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MHA surveillance notification doesn't infringe upon Right to Privacy: Centre to SC

ANI | Updated: Mar 01, 2019 18:55 IST

New Delhi [India], March 1 (ANI): The Centre defended before the Supreme Court its December 20 notification allowing 10 central agencies to monitor and decrypt information stored on any computer for national security.
In an affidavit filed before the apex court, the Centre said the decision doesn’t infringe upon the Right to Privacy and was done with legitimate state interest.
The affidavit stated that there are enough safeguards under the Information Technology Act and rules to ward off unwarranted invasion into the privacy of people.
It added, “There is no blanket permission to any agency for interception or monitoring or decryption as the authorised agencies still require permission of the competent authority in each case as per the due process of law and justification for the interception.”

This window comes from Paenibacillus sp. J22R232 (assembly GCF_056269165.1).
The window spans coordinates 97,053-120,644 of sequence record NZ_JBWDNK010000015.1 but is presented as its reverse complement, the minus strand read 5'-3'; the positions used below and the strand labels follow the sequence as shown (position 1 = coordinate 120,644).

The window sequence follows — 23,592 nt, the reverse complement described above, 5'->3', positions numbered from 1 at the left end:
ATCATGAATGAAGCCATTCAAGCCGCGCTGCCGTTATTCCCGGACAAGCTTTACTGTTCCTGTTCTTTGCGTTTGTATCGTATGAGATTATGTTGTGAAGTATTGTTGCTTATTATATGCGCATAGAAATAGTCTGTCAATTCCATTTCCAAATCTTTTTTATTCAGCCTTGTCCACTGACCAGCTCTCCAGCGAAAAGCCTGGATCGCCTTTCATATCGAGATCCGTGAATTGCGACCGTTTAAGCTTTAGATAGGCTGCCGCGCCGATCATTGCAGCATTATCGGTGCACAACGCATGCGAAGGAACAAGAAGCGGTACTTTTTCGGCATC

The affidavit was filed on a bunch of Public Interest Litigations (PILs) against the Ministry of Home Affairs (MHA) notification allowing 10 agencies to conduct mass surveillance.
The pleas had contended that the MHA order was 'illegal' and 'unconstitutional'.
On December 20, 2018, the Centre authorised select security and intelligence agencies for purposes of interception, monitoring and decryption of any information generated, transmitted, received or stored in any computer resource.
The agencies empowered by the government in accordance with the Information Technology Act, 2000, include the Intelligence Bureau (IB), Narcotics Control Bureau, Enforcement Directorate (ED), Central Board of Direct Taxes (CBDT), Directorate of Revenue Intelligence (DRI), Central Bureau of Investigation (CBI), National Investigation Agency (NIA), Cabinet Secretariat (RAW) and the Commissioner of Police, Delhi. (ANI)